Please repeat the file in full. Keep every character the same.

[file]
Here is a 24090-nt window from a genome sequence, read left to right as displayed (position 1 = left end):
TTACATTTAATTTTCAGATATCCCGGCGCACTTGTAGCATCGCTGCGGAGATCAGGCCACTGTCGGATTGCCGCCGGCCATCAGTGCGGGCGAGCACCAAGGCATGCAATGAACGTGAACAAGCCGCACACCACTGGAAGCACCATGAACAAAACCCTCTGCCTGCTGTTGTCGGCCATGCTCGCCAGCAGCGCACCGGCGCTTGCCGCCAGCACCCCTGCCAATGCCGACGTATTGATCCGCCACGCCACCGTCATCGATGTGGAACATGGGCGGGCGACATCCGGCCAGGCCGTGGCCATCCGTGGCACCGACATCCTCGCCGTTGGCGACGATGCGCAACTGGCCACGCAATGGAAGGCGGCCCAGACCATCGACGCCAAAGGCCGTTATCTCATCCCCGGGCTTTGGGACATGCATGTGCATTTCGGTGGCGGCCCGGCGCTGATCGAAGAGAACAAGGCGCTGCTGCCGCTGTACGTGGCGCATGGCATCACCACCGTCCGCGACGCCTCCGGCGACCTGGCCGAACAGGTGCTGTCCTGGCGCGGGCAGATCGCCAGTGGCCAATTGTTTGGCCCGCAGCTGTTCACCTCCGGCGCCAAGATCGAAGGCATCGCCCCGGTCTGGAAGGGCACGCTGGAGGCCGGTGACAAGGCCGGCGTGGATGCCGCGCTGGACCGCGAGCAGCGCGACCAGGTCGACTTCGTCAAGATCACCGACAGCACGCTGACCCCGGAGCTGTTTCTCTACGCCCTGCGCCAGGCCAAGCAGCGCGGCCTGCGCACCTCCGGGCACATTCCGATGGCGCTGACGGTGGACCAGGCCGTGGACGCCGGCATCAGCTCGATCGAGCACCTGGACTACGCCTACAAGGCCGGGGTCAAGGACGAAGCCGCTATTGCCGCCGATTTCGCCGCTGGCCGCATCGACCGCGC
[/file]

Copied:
Here is a 24090-nt window from a genome sequence, read left to right as displayed (position 1 = left end):
TTACATTTAATTTTCAGATATCCCGGCGCACTTGTAGCATCGCTGCGGAGATCAGGCCACTGTCGGATTGCCGCCGGCCATCAGTGCGGGCGAGCACCAAGGCATGCAATGAACGTGAACAAGCCGCACACCACTGGAAGCACCATGAACAAAACCCTCTGCCTGCTGTTGTCGGCCATGCTCGCCAGCAGCGCACCGGCGCTTGCCGCCAGCACCCCTGCCAATGCCGACGTATTGATCCGCCACGCCACCGTCATCGATGTGGAACATGGGCGGGCGACATCCGGCCAGGCCGTGGCCATCCGTGGCACCGACATCCTCGCCGTTGGCGACGATGCGCAACTGGCCACGCAATGGAAGGCGGCCCAGACCATCGACGCCAAAGGCCGTTATCTCATCCCCGGGCTTTGGGACATGCATGTGCATTTCGGTGGCGGCCCGGCGCTGATCGAAGAGAACAAGGCGCTGCTGCCGCTGTACGTGGCGCATGGCATCACCACCGTCCGCGACGCCTCCGGCGACCTGGCCGAACAGGTGCTGTCCTGGCGCGGGCAGATCGCCAGTGGCCAATTGTTTGGCCCGCAGCTGTTCACCTCCGGCGCCAAGATCGAAGGCATCGCCCCGGTCTGGAAGGGCACGCTGGAGGCCGGTGACAAGGCCGGCGTGGATGCCGCGCTGGACCGCGAGCAGCGCGACCAGGTCGACTTCGTCAAGATCACCGACAGCACGCTGACCCCGGAGCTGTTTCTCTACGCCCTGCGCCAGGCCAAGCAGCGCGGCCTGCGCACCTCCGGGCACATTCCGATGGCGCTGACGGTGGACCAGGCCGTGGACGCCGGCATCAGCTCGATCGAGCACCTGGACTACGCCTACAAGGCCGGGGTCAAGGACGAAGCCGCTATTGCCGCCGATTTCGCCGCTGGCCGCATCGACCGCGC